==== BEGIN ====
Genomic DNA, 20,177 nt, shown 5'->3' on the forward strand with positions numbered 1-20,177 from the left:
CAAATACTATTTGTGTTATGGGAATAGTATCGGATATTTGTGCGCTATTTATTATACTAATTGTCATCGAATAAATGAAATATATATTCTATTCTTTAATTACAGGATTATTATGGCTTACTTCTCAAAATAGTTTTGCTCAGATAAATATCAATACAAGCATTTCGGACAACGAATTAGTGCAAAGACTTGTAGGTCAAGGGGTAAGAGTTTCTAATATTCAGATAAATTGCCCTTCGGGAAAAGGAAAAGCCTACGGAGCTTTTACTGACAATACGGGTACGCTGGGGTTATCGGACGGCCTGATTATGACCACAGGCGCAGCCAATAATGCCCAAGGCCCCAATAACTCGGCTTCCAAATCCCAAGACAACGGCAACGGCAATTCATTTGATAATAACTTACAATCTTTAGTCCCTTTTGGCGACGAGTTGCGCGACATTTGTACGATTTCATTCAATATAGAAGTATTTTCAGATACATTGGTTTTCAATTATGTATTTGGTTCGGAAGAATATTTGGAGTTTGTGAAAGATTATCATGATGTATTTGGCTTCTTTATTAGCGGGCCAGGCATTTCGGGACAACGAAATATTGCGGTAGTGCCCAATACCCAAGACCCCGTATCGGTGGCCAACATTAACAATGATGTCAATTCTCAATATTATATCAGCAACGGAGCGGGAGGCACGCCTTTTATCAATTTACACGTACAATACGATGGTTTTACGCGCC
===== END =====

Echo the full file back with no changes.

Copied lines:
Genomic DNA, 20,177 nt, shown 5'->3' on the forward strand with positions numbered 1-20,177 from the left:
CAAATACTATTTGTGTTATGGGAATAGTATCGGATATTTGTGCGCTATTTATTATACTAATTGTCATCGAATAAATGAAATATATATTCTATTCTTTAATTACAGGATTATTATGGCTTACTTCTCAAAATAGTTTTGCTCAGATAAATATCAATACAAGCATTTCGGACAACGAATTAGTGCAAAGACTTGTAGGTCAAGGGGTAAGAGTTTCTAATATTCAGATAAATTGCCCTTCGGGAAAAGGAAAAGCCTACGGAGCTTTTACTGACAATACGGGTACGCTGGGGTTATCGGACGGCCTGATTATGACCACAGGCGCAGCCAATAATGCCCAAGGCCCCAATAACTCGGCTTCCAAATCCCAAGACAACGGCAACGGCAATTCATTTGATAATAACTTACAATCTTTAGTCCCTTTTGGCGACGAGTTGCGCGACATTTGTACGATTTCATTCAATATAGAAGTATTTTCAGATACATTGGTTTTCAATTATGTATTTGGTTCGGAAGAATATTTGGAGTTTGTGAAAGATTATCATGATGTATTTGGCTTCTTTATTAGCGGGCCAGGCATTTCGGGACAACGAAATATTGCGGTAGTGCCCAATACCCAAGACCCCGTATCGGTGGCCAACATTAACAATGATGTCAATTCTCAATATTATATCAGCAACGGAGCGGGAGGCACGCCTTTTATCAATTTACACGTACAATACGATGGTTTTACGCGCC